David was a a very popular member of the community in Ash, not only as a doctor but also in the church and village in general - he took a keen interest in local history and shared in creating a demographical record of the village. In his early training, for a short time, he took a special interest in ENT at Barts but he always wanted to be a GP. He says he preferred the ongoing contact with patients, he was "more fond of the person than the result" (not to imply that he didn't want good results!).
We asked David for some of his early memories in Ash and he has written the following:
"I joined my cousin, Mark Cave, in the Ash Practice at the start of September 1963.
Our surgery was at 41 The Street, with access from Pudding Lane. The waiting room had two opposing pub settles each able to seat 4, others had to stand - occasionally this meant outside! Annie Court was the receptionist, guiding patients to one of two examination rooms, each with a desk and a blanket-covered couch. Patients left by the door on to The Street. Weekly there was a branch surgery held in the front room of a cottage in Preston.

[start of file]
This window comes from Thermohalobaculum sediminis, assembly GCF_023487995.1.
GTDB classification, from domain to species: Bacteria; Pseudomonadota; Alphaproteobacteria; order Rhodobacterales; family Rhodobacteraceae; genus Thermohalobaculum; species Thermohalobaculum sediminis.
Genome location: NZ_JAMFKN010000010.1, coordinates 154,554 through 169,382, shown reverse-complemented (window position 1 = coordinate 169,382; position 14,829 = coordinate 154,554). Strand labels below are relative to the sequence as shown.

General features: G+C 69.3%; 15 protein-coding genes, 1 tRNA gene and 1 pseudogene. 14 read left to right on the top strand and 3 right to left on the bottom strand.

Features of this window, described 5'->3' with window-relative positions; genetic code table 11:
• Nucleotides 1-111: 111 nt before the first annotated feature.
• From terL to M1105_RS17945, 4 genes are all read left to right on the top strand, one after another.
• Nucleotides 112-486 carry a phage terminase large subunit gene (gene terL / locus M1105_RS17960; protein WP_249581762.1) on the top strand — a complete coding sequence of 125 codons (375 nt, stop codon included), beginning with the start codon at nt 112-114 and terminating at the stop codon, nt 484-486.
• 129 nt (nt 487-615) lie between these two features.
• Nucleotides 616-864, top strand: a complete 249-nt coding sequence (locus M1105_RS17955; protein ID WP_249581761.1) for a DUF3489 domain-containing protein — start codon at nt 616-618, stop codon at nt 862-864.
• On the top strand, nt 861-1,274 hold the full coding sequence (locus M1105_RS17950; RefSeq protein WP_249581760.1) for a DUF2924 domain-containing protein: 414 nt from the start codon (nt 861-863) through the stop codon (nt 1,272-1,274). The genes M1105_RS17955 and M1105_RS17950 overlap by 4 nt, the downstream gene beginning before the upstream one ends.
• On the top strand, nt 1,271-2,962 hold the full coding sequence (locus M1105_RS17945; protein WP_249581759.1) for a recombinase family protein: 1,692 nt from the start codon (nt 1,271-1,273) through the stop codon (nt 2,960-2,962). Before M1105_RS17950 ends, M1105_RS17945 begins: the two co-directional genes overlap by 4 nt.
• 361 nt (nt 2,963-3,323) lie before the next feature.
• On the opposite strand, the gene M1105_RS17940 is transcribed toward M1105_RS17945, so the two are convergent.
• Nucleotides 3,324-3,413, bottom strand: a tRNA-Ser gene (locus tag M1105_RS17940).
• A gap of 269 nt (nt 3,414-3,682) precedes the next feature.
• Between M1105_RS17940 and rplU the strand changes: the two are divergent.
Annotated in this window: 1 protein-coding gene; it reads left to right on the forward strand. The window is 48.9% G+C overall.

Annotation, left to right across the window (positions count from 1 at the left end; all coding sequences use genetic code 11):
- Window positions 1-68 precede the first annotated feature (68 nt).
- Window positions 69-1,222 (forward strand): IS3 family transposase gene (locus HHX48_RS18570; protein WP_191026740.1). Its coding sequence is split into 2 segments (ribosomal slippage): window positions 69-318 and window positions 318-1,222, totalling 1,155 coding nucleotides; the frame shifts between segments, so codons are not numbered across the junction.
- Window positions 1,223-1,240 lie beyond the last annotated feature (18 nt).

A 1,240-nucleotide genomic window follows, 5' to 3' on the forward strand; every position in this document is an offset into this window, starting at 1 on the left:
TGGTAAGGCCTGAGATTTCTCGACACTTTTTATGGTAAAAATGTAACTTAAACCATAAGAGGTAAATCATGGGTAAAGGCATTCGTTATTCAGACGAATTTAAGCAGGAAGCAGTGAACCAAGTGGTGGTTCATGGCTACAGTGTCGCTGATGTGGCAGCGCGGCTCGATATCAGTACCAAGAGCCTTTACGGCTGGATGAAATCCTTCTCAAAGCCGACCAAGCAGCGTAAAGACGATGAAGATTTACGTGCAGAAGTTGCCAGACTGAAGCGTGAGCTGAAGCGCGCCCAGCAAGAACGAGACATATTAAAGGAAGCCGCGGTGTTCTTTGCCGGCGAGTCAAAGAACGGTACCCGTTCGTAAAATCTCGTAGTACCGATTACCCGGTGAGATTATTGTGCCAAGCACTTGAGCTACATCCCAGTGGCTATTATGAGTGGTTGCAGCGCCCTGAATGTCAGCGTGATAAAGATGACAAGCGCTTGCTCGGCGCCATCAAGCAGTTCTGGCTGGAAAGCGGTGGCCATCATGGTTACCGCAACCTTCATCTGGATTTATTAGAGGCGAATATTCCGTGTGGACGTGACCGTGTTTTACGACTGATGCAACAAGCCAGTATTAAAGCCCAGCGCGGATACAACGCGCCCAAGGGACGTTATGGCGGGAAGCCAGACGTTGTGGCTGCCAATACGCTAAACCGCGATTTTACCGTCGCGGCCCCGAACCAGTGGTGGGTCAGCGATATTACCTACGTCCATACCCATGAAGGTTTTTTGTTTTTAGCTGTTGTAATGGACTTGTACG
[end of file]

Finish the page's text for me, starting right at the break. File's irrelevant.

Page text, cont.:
The Surgery was open from 9 to 10 o'clock every weekday and from 5 to 6 in the evenings on Monday, Tuesday, Wednesday and Friday. Anyone who came would be seen. Much of the rest of the day was spend visiting. Night calls and those that came after the surgery closed were taken in weekly rotation by Mark or myself.
In October Mark needed to visit his son in New Zealand leaving me single handed. The weeks that followed were not happy. As a Barts man I never had a private patient but before I came to Ash many had been treated that way e.g. using Chilton House sitting room as a waiting room. Many patients left the practice including an RAF Knight and Ian Fleming! I felt responsible and began to look at the back pages of the BMJ for another practice. I must have shown my misery receiving a birthday card from Mark's wife asking me to cheer up. But slowly it became better an better.
There is a fuller account of David's early memories at Ash Surgery in the February edition of Ash Parish Magazine.
We hope you found this newsletter interesting and informative - even enjoyable! As Dr Fox said, please get in touch and do let us know if you would like to actively participate in our PPG or have any constructive suggestions or ideas.